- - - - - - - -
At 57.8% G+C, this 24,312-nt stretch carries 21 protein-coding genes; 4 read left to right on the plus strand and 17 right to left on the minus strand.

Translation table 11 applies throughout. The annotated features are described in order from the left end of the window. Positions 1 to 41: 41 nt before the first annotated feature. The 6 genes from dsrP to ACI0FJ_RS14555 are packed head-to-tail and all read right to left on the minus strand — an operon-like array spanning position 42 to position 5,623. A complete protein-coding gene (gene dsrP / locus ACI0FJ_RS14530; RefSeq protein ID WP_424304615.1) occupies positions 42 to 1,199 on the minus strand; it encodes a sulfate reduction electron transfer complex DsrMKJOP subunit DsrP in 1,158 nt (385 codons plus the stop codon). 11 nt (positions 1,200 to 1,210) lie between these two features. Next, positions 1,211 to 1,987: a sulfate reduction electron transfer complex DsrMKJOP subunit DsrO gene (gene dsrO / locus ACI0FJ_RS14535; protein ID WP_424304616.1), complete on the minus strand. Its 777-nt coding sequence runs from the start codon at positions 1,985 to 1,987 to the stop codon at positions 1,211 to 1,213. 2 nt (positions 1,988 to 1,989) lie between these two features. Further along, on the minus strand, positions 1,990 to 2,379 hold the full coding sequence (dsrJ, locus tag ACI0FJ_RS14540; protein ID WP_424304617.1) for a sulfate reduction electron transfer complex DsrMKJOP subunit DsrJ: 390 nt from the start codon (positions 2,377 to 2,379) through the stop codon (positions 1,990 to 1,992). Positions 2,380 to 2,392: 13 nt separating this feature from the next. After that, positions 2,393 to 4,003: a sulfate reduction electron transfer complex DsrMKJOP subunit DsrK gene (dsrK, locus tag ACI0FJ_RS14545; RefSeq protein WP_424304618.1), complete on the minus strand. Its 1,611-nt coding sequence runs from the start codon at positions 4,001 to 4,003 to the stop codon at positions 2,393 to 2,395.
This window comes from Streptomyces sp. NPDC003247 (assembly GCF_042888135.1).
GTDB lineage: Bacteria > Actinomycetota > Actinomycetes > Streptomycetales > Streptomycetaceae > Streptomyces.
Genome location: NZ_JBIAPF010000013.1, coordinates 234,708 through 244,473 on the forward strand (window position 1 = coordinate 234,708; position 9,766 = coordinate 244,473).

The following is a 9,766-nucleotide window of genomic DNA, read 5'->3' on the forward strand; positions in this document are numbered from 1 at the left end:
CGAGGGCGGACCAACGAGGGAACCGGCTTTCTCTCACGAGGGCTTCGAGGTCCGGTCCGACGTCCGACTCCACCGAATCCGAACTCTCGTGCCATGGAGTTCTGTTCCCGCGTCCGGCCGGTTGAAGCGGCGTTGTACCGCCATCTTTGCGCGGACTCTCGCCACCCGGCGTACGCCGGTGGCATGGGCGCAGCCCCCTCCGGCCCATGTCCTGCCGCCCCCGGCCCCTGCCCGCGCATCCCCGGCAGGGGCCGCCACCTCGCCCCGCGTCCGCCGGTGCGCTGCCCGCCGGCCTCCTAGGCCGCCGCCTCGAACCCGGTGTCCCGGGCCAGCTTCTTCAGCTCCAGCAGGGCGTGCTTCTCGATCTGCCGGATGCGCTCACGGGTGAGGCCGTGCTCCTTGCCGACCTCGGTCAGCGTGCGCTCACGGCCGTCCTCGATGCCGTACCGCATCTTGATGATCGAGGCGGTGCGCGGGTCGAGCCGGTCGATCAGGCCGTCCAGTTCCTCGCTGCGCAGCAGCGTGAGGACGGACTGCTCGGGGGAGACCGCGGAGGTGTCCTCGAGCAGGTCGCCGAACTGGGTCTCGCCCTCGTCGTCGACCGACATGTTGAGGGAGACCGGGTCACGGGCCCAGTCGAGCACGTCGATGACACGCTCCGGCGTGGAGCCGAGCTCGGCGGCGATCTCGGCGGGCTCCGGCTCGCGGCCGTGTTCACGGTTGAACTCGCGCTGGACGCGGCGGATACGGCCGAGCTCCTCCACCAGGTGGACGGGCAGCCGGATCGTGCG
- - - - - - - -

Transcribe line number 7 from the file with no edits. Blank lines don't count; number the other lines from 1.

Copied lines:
CGAGGGCGGACCAACGAGGGAACCGGCTTTCTCTCACGAGGGCTTCGAGGTCCGGTCCGACGTCCGACTCCACCGAATCCGAACTCTCGTGCCATGGAGTTCTGTTCCCGCGTCCGGCCGGTTGAAGCGGCGTTGTACCGCCATCTTTGCGCGGACTCTCGCCACCCGGCGTACGCCGGTGGCATGGGCGCAGCCCCCTCCGGCCCATGTCCTGCCGCCCCCGGCCCCTGCCCGCGCATCCCCGGCAGGGGCCGCCACCTCGCCCCGCGTCCGCCGGTGCGCTGCCCGCCGGCCTCCTAGGCCGCCGCCTCGAACCCGGTGTCCCGGGCCAGCTTCTTCAGCTCCAGCAGGGCGTGCTTCTCGATCTGCCGGATGCGCTCACGGGTGAGGCCGTGCTCCTTGCCGACCTCGGTCAGCGTGCGCTCACGGCCGTCCTCGATGCCGTACCGCATCTTGATGATCGAGGCGGTGCGCGGGTCGAGCCGGTCGATCAGGCCGTCCAGTTCCTCGCTGCGCAGCAGCGTGAGGACGGACTGCTCGGGGGAGACCGCGGAGGTGTCCTCGAGCAGGTCGCCGAACTGGGTCTCGCCCTCGTCGTCGACCGACATGTTGAGGGAGACCGGGTCACGGGCCCAGTCGAGCACGTCGATGACACGCTCCGGCGTGGAGCCGAGCTCGGCGGCGATCTCGGCGGGCTCCGGCTCGCGGCCGTGTTCACGGTTGAACTCGCGCTGGACGCGGCGGATACGGCCGAGCTCCTCCACCAGGTGGACGGGCAGCCGGATCGTGCG